Proof that good comes from strife (Editorial)

(July 21, 2015) In recent years and in our present culture, the law as it relates to farming and agricultural production, has become a major consideration.
Farming’s presumed interference with the “environment” and all it encompasses, and a society which has grown progressively ignorant of agriculture and of where its food comes from, has made farming and farms an easy target for who would fault them or punish them for alleged wrong-doings.
That was demonstrated dramatically and often over three years when the Hudson family farm on the Lower Shore found itself caught up in a lawsuit brought by the Waterkeeper Alliance alleging a violation of the Clean Water Act.
Interestingly, the alliance, which itself is very well-heeled, turned to the law school at the University of Maryland whose students in an environmental course of study were assigned to work for the alliance pro bono — for free.
The fact that students in a tax-supported Maryland school were doing the legal legwork for the alliance in a suit against a Maryland farm enraged Maryland lawmakers.
It is said that good often emerges from strife. In the wake of the Hudson case — which the judge threw out of court — the university hired an Extension legal specialist and a course of study in ag law was added to the curriculun at the law school.
Paul Goeringer, who is the University of Maryland Extension legal specialist, has been busy. He has scheduled for Nov. 20 a conference on agriculture and environmental law at the Doubletree Hotel in Annapolis.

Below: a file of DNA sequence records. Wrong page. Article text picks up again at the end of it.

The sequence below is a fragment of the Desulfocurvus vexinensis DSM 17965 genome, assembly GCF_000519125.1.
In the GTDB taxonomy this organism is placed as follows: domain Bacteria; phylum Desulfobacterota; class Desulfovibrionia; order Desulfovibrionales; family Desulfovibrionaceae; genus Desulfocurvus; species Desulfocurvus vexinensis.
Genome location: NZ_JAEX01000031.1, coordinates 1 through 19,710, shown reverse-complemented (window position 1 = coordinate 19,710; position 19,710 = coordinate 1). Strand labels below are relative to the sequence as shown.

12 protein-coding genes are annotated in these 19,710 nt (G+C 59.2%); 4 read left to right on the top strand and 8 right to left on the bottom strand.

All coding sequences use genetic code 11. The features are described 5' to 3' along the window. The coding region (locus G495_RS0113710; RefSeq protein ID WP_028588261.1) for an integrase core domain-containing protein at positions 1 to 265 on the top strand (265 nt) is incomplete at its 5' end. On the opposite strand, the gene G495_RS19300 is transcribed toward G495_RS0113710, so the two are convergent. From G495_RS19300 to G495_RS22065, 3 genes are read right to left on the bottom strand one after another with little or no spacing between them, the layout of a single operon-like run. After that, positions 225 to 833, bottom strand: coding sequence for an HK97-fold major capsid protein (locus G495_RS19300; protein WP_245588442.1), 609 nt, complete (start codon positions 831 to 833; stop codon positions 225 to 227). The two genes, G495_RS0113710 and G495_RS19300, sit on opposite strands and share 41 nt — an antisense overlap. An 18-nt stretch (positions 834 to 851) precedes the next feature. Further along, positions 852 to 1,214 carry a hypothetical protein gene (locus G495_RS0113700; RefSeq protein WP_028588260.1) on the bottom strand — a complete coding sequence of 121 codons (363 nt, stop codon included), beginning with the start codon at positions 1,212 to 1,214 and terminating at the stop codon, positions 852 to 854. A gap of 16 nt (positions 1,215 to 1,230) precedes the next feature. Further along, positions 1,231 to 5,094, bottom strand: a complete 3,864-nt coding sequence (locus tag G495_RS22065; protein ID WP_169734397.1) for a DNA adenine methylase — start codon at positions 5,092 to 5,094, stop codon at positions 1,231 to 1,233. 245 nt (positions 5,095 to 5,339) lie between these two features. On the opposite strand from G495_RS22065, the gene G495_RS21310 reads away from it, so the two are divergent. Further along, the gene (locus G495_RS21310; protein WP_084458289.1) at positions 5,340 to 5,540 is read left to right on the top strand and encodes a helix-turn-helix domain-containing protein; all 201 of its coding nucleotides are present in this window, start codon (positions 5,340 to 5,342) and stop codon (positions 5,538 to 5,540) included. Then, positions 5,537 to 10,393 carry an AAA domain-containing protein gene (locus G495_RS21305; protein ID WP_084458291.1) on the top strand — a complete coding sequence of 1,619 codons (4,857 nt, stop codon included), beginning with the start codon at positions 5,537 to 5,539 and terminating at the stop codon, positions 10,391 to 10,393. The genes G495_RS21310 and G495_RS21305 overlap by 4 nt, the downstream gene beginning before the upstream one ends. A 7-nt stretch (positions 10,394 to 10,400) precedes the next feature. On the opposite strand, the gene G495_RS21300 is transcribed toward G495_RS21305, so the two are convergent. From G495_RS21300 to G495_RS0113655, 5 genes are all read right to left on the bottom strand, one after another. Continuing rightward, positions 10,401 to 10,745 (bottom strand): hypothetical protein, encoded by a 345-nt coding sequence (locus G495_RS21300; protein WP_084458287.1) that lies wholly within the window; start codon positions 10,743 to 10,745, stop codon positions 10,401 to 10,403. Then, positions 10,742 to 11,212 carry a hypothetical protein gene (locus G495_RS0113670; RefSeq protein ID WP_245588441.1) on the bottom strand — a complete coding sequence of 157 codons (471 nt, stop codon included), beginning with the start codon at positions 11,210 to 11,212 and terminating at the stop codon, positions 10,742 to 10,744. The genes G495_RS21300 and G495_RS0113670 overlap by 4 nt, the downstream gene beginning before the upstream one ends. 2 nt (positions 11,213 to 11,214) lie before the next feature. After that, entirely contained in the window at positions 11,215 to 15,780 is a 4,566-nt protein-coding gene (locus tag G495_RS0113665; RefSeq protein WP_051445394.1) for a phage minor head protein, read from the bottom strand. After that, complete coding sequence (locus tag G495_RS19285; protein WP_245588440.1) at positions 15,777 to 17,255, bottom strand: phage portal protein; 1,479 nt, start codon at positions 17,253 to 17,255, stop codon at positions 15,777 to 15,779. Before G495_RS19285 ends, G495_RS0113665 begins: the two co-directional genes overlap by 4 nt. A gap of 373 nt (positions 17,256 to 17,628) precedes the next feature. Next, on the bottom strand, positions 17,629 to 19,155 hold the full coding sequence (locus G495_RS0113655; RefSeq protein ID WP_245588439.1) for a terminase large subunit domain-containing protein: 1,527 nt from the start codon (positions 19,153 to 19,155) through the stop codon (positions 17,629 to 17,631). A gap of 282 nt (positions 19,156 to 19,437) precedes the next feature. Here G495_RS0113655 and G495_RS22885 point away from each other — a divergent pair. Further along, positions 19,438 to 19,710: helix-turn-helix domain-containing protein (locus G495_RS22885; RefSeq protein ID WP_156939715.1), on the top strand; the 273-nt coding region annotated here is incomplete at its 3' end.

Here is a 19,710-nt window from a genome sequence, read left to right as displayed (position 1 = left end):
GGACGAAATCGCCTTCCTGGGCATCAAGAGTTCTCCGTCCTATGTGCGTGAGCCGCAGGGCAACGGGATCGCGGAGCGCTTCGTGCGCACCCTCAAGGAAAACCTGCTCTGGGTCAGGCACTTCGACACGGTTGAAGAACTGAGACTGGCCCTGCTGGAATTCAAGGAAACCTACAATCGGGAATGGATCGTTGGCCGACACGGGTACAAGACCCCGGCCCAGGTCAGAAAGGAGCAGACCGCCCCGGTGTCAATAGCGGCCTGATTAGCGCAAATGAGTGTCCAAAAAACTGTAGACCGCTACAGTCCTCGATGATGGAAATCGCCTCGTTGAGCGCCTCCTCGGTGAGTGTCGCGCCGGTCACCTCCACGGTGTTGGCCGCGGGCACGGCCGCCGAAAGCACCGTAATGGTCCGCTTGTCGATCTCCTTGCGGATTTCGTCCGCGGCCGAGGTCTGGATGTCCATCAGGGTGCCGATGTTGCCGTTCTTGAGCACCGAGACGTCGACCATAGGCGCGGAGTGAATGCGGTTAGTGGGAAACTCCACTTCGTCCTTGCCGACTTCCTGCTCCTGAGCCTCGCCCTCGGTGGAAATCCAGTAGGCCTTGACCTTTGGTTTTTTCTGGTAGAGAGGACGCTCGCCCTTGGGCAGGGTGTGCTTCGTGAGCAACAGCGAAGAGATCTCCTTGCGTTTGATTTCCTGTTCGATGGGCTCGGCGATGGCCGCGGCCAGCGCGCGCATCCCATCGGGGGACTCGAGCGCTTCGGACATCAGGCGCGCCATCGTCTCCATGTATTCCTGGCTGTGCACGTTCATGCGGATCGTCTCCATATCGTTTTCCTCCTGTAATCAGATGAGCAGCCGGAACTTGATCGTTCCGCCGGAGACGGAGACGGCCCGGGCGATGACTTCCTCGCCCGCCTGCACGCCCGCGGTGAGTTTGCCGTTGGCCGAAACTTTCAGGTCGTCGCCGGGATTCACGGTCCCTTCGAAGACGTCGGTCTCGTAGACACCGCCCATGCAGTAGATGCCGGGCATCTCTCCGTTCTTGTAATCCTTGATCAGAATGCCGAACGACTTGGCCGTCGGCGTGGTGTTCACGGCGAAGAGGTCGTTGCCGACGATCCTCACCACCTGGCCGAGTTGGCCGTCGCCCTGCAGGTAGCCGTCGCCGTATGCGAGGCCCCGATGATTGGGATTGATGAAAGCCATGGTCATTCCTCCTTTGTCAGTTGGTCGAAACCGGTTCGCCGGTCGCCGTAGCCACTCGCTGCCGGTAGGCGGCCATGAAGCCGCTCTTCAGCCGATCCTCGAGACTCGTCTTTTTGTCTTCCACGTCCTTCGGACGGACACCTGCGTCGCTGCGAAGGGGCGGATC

That’s the dominating entanglement — farming and the environment.
And Goeringer is well aware of it.
For example, he notes, 2015 has seen interesting development in legal issues related to livestock production.
In January of this year, a federal district judge ruled that manure — stored or applied to a field — could become a solid waste under federal environmental laws.
At the same time, a consortium of environmental and animal welfare groups filed a lawsuit against the EPA for failure to act on their petition to regulate ammonia gas releases from animal feeding operations.
The law as it relates to these operations is currently in a state of flux, Goeringer said.
With that in mind, he announced that on Aug. 6 at noon, Dr. Shannon Ferrell, associate professor of agricultural economics, Department of Agricultural Economics, Oklahoma State University, will discuss the implications of the Resource Conservation and Recovery Act and Clean Air Act on animal agriculture, recent litigation, and other legal issues.
The webinar is open to livestock producers, Extension educators, agricultural service professionals, and anyone else interested in learning more about the potential impacts of RCRA and the CAA on livestock operations.
The webinar is free to attend. Signup is available at
Note that one of the sponsors of the webinar/seminar is the offspring of the Hudson case, the University of Maryland’s Agriculture Law Education Initiative.